Reviewed by Colin Jacobson (January 16, 2019)
Though 2018’s Deadpool 2 made a bucket of money, its “R” rating meant a substantial percentage of potential viewers couldn’t see it on the big screen. As a remedy for this, an edited “PG-13” version called Once Upon a Deadpool hit theaters right before Christmas 2018.
Once doesn’t simply offer a sanitized version of Deadpool 2, though, as it adds other changes. The basic plot remains the same, as super-powered Wade “Deadpool” Wilson’s (Ryan Reynolds) girlfriend Vanessa (Morena Baccarin) gets killed at the start of the film. This leaves Deadpool suicidal, but his healing abilities won’t allow him to die.
To move along, Deadpool agrees to join the X-Men, and they find themselves with a new threat. Time-traveling cyborg Cable (Josh Brolin) arrives from the future to kill a young mutant named Russell (Julian Dennison) so Deadpool and the others attempt to protect him.
All of this remains in Once, though editing alters the full progression. In addition to the heavily decreased levels of violence, gore and profanity, the main alteration comes from a framing device.
In Once, we view Deadpool 2 ala 1987’s The Princess Bride. Deadpool kidnaps Fred Savage (Fred Savage) and reads the story of Deadpool 2 to him, with all the “R”-rated stuff omitted.
This means that while most of Once consists of the same – or similar but sanitized – footage from Deadpool 2, we occasionally cut to Deadpool and Savage. They offer commentary on the story with a comedic orientation.
Going into Once, the big question becomes whether it merits attention on its own. For those who couldn’t see Deadpool 2 due to its rating, then sure – a neutered Deadpool 2 beats no Deadpool 2 at all.
For those of us who did see the original film, though, the pleasures of Once become less obvious. As a curiosity, Once brings an interesting exercise, but I can’t imagine I’ll want to watch it again.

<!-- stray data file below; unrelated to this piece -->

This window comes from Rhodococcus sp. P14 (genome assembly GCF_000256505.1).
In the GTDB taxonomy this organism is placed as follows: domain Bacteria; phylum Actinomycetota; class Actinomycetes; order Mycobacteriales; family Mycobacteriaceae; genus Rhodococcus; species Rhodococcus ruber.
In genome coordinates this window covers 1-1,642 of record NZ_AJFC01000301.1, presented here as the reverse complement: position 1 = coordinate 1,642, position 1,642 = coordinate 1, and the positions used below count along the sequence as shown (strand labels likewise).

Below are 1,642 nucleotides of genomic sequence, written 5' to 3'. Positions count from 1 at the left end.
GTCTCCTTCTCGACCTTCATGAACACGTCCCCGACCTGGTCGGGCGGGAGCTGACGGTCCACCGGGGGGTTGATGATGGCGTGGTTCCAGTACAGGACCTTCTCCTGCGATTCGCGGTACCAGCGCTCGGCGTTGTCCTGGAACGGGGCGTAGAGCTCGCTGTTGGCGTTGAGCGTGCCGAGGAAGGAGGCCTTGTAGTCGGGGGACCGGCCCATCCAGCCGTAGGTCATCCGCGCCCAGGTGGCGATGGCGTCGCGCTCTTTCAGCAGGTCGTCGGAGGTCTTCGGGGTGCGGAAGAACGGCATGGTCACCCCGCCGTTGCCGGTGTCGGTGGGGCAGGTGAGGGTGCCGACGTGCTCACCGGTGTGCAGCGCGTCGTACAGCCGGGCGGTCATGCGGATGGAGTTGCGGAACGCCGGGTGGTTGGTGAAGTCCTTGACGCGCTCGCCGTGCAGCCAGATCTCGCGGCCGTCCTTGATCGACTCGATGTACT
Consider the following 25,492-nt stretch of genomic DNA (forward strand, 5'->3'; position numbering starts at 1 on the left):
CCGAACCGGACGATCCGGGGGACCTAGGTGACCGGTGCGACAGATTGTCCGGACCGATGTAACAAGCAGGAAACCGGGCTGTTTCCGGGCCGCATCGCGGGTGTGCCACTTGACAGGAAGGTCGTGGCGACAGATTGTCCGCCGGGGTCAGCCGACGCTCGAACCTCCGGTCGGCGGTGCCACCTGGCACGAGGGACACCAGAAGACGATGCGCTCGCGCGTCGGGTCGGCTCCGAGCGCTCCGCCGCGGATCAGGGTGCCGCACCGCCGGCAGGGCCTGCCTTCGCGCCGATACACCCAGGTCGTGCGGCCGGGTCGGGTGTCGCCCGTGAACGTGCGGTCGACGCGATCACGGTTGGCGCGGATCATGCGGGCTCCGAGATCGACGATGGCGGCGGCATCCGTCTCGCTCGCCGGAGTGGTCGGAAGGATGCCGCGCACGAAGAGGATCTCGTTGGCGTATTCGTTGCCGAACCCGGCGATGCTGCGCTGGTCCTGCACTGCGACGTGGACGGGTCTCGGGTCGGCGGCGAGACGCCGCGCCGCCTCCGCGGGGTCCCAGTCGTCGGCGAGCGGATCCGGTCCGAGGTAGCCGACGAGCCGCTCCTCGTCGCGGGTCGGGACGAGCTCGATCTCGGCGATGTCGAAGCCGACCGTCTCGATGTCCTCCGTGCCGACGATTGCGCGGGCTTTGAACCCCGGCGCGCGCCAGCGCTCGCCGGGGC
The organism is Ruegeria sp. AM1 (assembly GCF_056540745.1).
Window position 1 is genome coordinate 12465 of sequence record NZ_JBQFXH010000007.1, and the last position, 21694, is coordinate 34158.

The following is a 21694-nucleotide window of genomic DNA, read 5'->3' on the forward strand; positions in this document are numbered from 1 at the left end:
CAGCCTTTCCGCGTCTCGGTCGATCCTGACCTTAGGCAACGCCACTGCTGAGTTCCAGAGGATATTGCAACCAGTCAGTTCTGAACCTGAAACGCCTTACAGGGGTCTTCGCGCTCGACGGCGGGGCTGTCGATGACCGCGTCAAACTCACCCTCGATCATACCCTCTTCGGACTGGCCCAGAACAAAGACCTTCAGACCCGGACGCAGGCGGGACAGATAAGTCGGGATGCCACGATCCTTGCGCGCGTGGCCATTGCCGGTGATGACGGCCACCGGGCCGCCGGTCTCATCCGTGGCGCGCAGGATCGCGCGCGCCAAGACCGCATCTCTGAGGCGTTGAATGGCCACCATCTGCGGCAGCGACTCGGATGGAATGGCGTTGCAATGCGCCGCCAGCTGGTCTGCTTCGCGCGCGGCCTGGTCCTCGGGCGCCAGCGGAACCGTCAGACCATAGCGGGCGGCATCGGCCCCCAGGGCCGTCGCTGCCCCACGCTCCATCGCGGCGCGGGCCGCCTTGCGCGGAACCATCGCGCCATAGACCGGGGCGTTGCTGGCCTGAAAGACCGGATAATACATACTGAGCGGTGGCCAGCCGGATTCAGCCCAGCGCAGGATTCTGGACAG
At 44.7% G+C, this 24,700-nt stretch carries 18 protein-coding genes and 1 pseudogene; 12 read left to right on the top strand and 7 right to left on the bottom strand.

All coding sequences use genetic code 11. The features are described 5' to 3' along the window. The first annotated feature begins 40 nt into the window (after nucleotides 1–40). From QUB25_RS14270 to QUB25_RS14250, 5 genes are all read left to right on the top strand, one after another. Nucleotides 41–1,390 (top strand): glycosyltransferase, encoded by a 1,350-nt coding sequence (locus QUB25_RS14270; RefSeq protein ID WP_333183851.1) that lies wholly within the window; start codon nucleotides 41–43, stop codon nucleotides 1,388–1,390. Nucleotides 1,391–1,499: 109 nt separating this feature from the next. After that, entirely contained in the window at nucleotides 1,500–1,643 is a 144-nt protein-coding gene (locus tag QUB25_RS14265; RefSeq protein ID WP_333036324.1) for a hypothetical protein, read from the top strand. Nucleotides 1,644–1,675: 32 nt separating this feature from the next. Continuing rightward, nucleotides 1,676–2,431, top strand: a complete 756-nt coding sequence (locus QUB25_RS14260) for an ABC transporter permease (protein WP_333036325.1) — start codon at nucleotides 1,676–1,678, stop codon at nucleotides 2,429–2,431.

Unquestionably, the Savage segments offer the most entertainment value. Of course, they’re not anything innovative, as they pursue the same kind of fourth-wall-breaking/self-referential material in Deadpool 2 already, but they’re still funny.
On the surface, it’s a hoot to see Savage semi-reprise his childhood role, and the interludes provide amusement. They’re consistently enjoyable.
However, we don’t see a ton of the Deadpool/Savage dynamic, especially as the film progresses. The vast majority of the Deadpool/Savage sequences pop up in the movie’s first act, so we rarely get a look at the pair during the rest of the film.
Beyond the Savage bits, it becomes more difficult to judge the effectiveness of Once, especially because the film doesn’t solely clean up the violence and profanity. It also makes some fairly substantial alterations that remove entire scenes and give the movie a different feel.
None of these changes occur for the better. Though the two still seem very similar, Once comes across as less impactful. It simply loses a lot of the dramatic and emotional heft seen in the “R”-rated version.
I guess – honestly, it’s hard to know how Once fares on its own because I can’t view it with “fresh eyes”. I already watched Deadpool 2 twice, so even when Once made substantial changes, I “filled in” the missing parts with my knowledge of the original cut.
Still, even with those mental gymnastics, Once simply never feels right. I like the new bits with Savage and think it’s a fun re-edit to watch once, but when I view the story again in the future, I’m definitely headed back to the full “R”-rated Deadpool 2.
Footnote: fans will recognize the “mid-credits” footage from prior iterations of Deadpool 2. However, when the end credits conclude, we get a new sequence that finishes the Savage thread.